Entrepreneurship is alive and well in the northern Shenandoah Valley.
That’s the message local startups are willing to share about their experience with Shenandoah Community Capital Fund’s (SCCF) Startup Shenandoah Valley (S2V) program.
Since the first cohort was announced in December 2020, 13 North Shenandoah Valley startups have participated in the program.
The program, which was initially funded in June 2020 with more than $1 million in GO Virginia grant money, includes one-on-one virtual coaching, tailored mentoring and support in all aspects of running a successful business – such as raising capital, recruiting and retaining top talent , marketing and legal issues, among others. Participants will become part of an alumni network of the Shenandoah Valley’s best companies and a growing entrepreneurial ecosystem.
The most recent cohort, which ended in May, focused on technology-based startups.
Strasburg-based AD Carter, owner and operator of Retail VR, said the program helps focus on the small, nitty-gritty details that actually play a big role in the business process.
“Those little pieces that no one knows about, that’s what keeps you going. Everyone sees only the results; they don’t see what it took to get there. They see from milestone to milestone, but they don’t know the intricacies along the way,” Carter said. “S2V actually made that process of going from milestone to milestone a lot easier.”
Most entrepreneurs in the program usually have a business that is up and running. They are probably looking for further marketing or maybe starting another location.
But the S2V program is not limited to running or thriving businesses. Entrepreneurs at any stage of the process are encouraged to apply.
JD Oldaker, who is still building his business that aims to bring together the worlds of virtual reality and therapy, met with SCCF’s Entrepreneur Ecosystem Builder Ryan Hall at an SCCF-sponsored tech event and pitched him a business idea.
That led Oldaker, who is also an Army veteran and current student at Shenandoah University, to apply for the S2V program.
Oldaker said it’s helpful to have both sides of the business startup spectrum represented in the program.
“Most of the people in the program had a company that was developed and working. So when I see where they are and what they have problems with, it will prepare me for the future,” he said. “Being able to bring up your problem or where you’re at with your company and get feedback from the whole group was great. I think that’s a huge advantage to have nine or more different perspectives on one problem.”
In addition to working toward success, problem solving plays a large role in the program’s efforts.
For example, Oldaker said he realized during the program that his original business name was already taken, so he took it back to the drawing board. Meanwhile, Carter said he learned how to better handle a situation he faced early on where someone he knew replicated his business process and became a direct competitor.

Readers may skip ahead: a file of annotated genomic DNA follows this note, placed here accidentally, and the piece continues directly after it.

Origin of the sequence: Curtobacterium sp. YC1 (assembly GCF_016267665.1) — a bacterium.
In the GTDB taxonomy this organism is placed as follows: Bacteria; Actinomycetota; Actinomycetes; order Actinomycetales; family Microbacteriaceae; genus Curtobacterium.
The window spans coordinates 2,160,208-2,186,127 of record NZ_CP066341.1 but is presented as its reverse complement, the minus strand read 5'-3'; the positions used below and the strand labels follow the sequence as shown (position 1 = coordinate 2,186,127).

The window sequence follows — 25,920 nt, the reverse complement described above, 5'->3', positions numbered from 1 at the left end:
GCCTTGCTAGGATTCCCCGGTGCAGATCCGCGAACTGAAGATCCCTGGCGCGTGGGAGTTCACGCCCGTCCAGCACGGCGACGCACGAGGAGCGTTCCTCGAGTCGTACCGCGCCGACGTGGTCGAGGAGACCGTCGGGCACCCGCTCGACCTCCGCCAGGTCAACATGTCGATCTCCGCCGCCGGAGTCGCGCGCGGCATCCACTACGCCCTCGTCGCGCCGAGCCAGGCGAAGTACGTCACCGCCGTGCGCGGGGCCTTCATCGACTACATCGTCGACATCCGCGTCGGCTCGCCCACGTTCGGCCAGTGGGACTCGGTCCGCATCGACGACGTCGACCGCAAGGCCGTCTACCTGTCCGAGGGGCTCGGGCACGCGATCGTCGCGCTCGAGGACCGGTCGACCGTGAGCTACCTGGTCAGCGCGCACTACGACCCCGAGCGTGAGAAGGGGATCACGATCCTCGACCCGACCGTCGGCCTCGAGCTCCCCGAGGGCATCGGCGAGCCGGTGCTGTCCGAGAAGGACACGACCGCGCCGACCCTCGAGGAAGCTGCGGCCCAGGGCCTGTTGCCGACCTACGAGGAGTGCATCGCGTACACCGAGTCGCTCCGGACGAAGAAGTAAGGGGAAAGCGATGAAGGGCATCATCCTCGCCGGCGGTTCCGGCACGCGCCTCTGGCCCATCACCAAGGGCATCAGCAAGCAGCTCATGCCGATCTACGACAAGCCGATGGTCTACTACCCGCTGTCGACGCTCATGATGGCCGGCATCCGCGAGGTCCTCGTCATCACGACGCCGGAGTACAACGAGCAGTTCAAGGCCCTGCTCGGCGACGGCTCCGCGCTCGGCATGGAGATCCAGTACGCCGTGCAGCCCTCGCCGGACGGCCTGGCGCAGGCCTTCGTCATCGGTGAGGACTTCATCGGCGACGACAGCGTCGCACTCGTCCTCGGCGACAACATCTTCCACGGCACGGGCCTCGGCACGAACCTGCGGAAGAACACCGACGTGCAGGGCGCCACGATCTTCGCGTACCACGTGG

“It will be very fluid in approach. You have to know as a startup that you don’t know everything,” Carter said.
With the latest cohort focusing on technology, both Carter and Oldaker said it was interesting to see each business owner’s ideas and how they plan to implement — or are already implementing — that technology and the process of developing it.
Carter’s Retail VR specializes in 3D business modeling that can be used for marketing, mapping, facilities management, emergency services and more.
Right now, he’s using technology to advertise jobs on Main Streets across Shenandoah County.
Oldaker, meanwhile, is working on using virtual reality to help mental health patients. Currently, he said VR is being used to help PTSD (post-traumatic stress disorder), anxiety and phobias, but he’s looking more at childhood trauma affecting an adult over time.
Oldaker said seeing everyone’s business helped him see more of the big picture of where he needed to go.
“The most successful companies have two people — the big idea guy and the programmer. I know what areas need to be attractive to be successful, now it’s about figuring out how to create that vision. I need to find a partner to help me get this out into the world,” he said. “All the little details about forms and documents, those are all things you can find guidance on. I’m more concerned with how to market it, how to build it and how to promote it. Those were the things I learned during the program.”
Those associated with startups tend to carry a certain kind of optimism, and members of the S2V program cohort were no different.
The same kind of optimism was evident in the northern Shenandoah Valley, especially during the COVID-19 pandemic, Carter and Oldaker agreed.
Not only did that translate into a positive entrepreneurial spirit, but it also kept families afloat, they said.
“In my time, I was a claims controller in Northern Virginia and in the Valley, and I loved working here in the Valley because the people in the Valley are resilient,” Carter said. “They didn’t wait for everyone to do it for them. They pick up the boats and start working. I can definitely say that the Valley is a place where people get things done. I appreciate that, and it gives a strong entrepreneurial nature.”
The S2V program is currently accepting applications for cohort 5, which will run from September 5 to October 27. Business owners who want to grow and expand their market in trade sectors are invited to apply.
“Submit an application. Don’t second guess yourself; just file a report,” Carter said. “Even if you don’t get in, you better try. You’re guaranteed to fail if you do nothing. But you have a 50-50 chance of success if you try.”
For more information, visit sccfva.org/s2v/